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Short-Term Energy Outlook

Release Date: Sep. 12, 2023  |  Forecast Completed: Sep. 7, 2023  |  Next Release Date: Oct. 11, 2023  |  Full Report    |   Text Only   |   All Tables   |   All Figures

Economy, weather, and CO2

U.S. macroeconomics
Our U.S. macroeconomic forecasts are based on S&P Global’s macroeconomic model. We incorporate STEO energy price forecasts into the model to generate the final macroeconomic assumptions. Our forecast assumes U.S. real GDP growth will average 2.2% in 2023 and 1.4% in 2024. We increased the GDP forecast after data for second-quarter 2023 (2Q23) GDP growth from the U.S. Bureau of Economic Analysis was stronger than what we had assumed in last month’s STEO.

Inflation, measured as the 12-month growth rate of the Consumer Price Index, declined from 6.3% in January to 3.5% in August, but it remains higher than the Federal Reserve’s goal of 2.0%. The decline in inflation was not accompanied by the previously expected rise in the unemployment rate. In the January 2023 STEO, our forecast showed the unemployment rate peaking at 5.2% in 4Q23. Our forecast now assumes the unemployment rate will average 3.5% in 2023 and 3.9% in 2024. Both estimates were revised lower by 0.1 percentage point from the August STEO. Our forecast currently assumes the Federal Reserve will raise the target range for the Federal Funds rate by 0.25 percentage points to 5.50-5.75% before the end of 2024.

civil unemployment rate

consumer price index inflation

Total energy-related carbon dioxide (CO2) emissions in our forecast decrease by 3% in 2023 compared with 2022. The largest reduction in CO2 emissions comes from reduced use of coal, with emissions declining by 20% relative to 2022. Emissions from petroleum decrease by 1%, and emissions from natural gas increase by 2%.

Our current forecasts of CO2 emissions in 2023 are 2% lower than what we forecast in the September 2022 STEO. The difference is primarily a result of a downward revision in coal-related emissions, which we forecast to be 16% lower than last year’s estimates. The decrease in coal emissions is partially offset by an increase in natural gas emissions, which we forecast to be 6% higher than last year’s forecast. The changes in the coal and natural gas forecasts are mostly due to fuel switching from coal to natural gas for electric power generation. Relative prices between natural gas and coal are often the primary consideration in switching between the two fuels. We forecast the cost of generating electric power from coal in 2023 to be 10% higher than what we predicted in September 2022, while the cost of power generation from natural gas in 2023 is nearly half of what we anticipated in the September 2022 STEO. Petroleum-related CO2 emissions are about 2% lower in 2023 compared with the September 2022 STEO. This decrease largely reflects the recent reductions petroleum consumption related to our incorporation of changes to the Petroleum Supply Monthly. These changes reduced our estimates of petroleum-related emissions because natural gasoline and unfinished oils we previously assessed were being consumed in the United States were actually being blended into crude oil and either exported and consumed elsewhere or run through U.S. refineries and consumed as other products. Total CO2 emissions in our forecast remain relatively unchanged between 2023 and 2024.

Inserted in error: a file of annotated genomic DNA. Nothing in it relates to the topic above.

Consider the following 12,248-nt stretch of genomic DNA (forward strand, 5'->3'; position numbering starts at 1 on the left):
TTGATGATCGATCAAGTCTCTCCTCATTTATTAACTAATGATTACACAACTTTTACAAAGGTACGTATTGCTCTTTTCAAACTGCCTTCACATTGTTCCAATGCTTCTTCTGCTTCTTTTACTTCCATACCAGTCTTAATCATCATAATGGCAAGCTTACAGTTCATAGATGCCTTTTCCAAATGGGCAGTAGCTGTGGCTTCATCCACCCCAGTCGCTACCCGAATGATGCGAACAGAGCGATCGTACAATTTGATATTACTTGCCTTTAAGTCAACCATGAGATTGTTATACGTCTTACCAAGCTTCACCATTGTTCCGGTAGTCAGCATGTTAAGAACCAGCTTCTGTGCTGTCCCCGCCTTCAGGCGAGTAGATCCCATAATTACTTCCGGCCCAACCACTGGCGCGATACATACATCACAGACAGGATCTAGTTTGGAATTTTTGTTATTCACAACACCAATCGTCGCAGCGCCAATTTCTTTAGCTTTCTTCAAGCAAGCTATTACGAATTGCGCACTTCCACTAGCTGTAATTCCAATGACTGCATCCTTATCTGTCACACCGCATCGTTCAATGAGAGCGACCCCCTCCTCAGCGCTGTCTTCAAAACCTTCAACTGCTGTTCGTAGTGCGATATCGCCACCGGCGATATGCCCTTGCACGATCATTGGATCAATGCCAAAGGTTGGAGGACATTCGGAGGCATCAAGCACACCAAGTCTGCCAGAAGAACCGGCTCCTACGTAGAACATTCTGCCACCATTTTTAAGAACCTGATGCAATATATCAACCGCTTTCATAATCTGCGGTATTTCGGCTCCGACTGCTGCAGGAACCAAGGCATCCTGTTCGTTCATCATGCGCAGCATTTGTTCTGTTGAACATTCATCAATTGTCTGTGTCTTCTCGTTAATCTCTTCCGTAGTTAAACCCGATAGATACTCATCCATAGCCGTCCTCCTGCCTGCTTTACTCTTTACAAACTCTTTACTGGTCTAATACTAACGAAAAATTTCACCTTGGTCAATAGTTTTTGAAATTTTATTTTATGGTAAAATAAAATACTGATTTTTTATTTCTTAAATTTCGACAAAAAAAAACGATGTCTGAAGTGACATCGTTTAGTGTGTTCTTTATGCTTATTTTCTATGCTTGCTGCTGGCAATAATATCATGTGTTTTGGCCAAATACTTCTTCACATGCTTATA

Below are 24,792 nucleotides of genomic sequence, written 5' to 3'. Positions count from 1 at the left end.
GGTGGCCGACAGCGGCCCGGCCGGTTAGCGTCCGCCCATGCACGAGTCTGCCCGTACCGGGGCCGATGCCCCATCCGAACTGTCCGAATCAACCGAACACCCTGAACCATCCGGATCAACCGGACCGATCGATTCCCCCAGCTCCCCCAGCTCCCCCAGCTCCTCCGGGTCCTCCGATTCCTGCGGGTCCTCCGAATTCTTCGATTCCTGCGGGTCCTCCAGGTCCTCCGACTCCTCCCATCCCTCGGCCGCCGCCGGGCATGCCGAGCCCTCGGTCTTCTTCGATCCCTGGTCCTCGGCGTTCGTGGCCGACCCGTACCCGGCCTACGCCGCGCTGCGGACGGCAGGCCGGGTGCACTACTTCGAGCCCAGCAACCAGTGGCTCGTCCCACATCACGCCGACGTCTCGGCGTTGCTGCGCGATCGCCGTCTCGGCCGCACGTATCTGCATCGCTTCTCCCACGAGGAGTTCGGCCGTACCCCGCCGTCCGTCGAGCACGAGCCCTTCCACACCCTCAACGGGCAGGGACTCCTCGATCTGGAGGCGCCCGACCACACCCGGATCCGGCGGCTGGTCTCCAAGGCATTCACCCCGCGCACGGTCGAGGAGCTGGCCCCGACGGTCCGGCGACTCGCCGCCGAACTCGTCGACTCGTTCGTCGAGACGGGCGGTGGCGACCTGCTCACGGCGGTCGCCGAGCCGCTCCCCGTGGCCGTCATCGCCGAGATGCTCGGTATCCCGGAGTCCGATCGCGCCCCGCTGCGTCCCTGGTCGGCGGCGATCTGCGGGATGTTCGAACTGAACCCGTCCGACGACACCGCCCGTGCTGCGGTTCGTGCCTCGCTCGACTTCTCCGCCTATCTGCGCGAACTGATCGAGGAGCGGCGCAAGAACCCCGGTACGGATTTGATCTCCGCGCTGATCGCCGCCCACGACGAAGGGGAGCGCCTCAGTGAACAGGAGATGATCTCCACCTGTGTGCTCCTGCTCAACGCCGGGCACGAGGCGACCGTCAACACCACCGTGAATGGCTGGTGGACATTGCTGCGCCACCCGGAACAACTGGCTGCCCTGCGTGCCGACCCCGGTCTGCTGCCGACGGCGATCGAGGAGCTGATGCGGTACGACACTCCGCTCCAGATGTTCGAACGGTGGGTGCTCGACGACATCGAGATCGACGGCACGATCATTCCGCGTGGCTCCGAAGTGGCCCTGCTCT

2023 U.S. energy-related co2 emissions forecasts

We forecast that the United States will average 222 cooling degree days (CDDs) in September, 22 more CDDs than during September 2022 and 18 CDDs more than the ten-year September average. As the summer comes to an end in 3Q23, we expect an average of 1,481 CDDs in all of 2023, about 5% fewer CDDs than in 2022.

(percentage change)
Housing starts
Non-farm employment
Total industrial production
(Index, 2017=100)
Heating degree days
(percentage change)
Cooling degree days
(percentage change)
CO2 emissions
(million metric tons)

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U.S. summer cooling degree days XLSX PNG
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